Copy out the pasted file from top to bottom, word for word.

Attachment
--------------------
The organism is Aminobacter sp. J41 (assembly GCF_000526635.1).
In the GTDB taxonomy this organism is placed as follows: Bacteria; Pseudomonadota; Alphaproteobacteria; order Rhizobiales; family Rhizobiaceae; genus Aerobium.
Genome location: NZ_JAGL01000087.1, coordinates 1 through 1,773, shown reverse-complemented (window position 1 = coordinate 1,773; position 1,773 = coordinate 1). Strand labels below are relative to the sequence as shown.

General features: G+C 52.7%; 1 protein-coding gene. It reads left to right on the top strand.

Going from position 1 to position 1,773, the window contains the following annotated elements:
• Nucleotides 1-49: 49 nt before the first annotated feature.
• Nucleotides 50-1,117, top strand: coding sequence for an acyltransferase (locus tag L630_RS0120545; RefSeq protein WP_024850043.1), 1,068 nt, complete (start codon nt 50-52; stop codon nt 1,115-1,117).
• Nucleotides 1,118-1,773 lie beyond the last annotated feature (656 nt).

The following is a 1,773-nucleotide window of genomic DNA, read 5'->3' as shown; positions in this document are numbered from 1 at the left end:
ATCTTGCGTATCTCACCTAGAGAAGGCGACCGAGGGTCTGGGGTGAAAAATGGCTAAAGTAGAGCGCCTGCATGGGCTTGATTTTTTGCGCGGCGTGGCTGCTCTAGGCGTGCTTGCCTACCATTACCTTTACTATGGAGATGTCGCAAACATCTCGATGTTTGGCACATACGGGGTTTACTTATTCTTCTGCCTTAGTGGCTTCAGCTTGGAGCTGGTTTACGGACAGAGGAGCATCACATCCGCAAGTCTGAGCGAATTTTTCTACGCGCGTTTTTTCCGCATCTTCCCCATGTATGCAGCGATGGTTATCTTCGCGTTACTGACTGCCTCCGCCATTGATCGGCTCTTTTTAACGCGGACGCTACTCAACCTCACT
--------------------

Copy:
The organism is Aminobacter sp. J41 (assembly GCF_000526635.1).
In the GTDB taxonomy this organism is placed as follows: Bacteria; Pseudomonadota; Alphaproteobacteria; order Rhizobiales; family Rhizobiaceae; genus Aerobium.
Genome location: NZ_JAGL01000087.1, coordinates 1 through 1,773, shown reverse-complemented (window position 1 = coordinate 1,773; position 1,773 = coordinate 1). Strand labels below are relative to the sequence as shown.

General features: G+C 52.7%; 1 protein-coding gene. It reads left to right on the top strand.

Going from position 1 to position 1,773, the window contains the following annotated elements:
• Nucleotides 1-49: 49 nt before the first annotated feature.
• Nucleotides 50-1,117, top strand: coding sequence for an acyltransferase (locus tag L630_RS0120545; RefSeq protein WP_024850043.1), 1,068 nt, complete (start codon nt 50-52; stop codon nt 1,115-1,117).
• Nucleotides 1,118-1,773 lie beyond the last annotated feature (656 nt).

The following is a 1,773-nucleotide window of genomic DNA, read 5'->3' as shown; positions in this document are numbered from 1 at the left end:
ATCTTGCGTATCTCACCTAGAGAAGGCGACCGAGGGTCTGGGGTGAAAAATGGCTAAAGTAGAGCGCCTGCATGGGCTTGATTTTTTGCGCGGCGTGGCTGCTCTAGGCGTGCTTGCCTACCATTACCTTTACTATGGAGATGTCGCAAACATCTCGATGTTTGGCACATACGGGGTTTACTTATTCTTCTGCCTTAGTGGCTTCAGCTTGGAGCTGGTTTACGGACAGAGGAGCATCACATCCGCAAGTCTGAGCGAATTTTTCTACGCGCGTTTTTTCCGCATCTTCCCCATGTATGCAGCGATGGTTATCTTCGCGTTACTGACTGCCTCCGCCATTGATCGGCTCTTTTTAACGCGGACGCTACTCAACCTCACT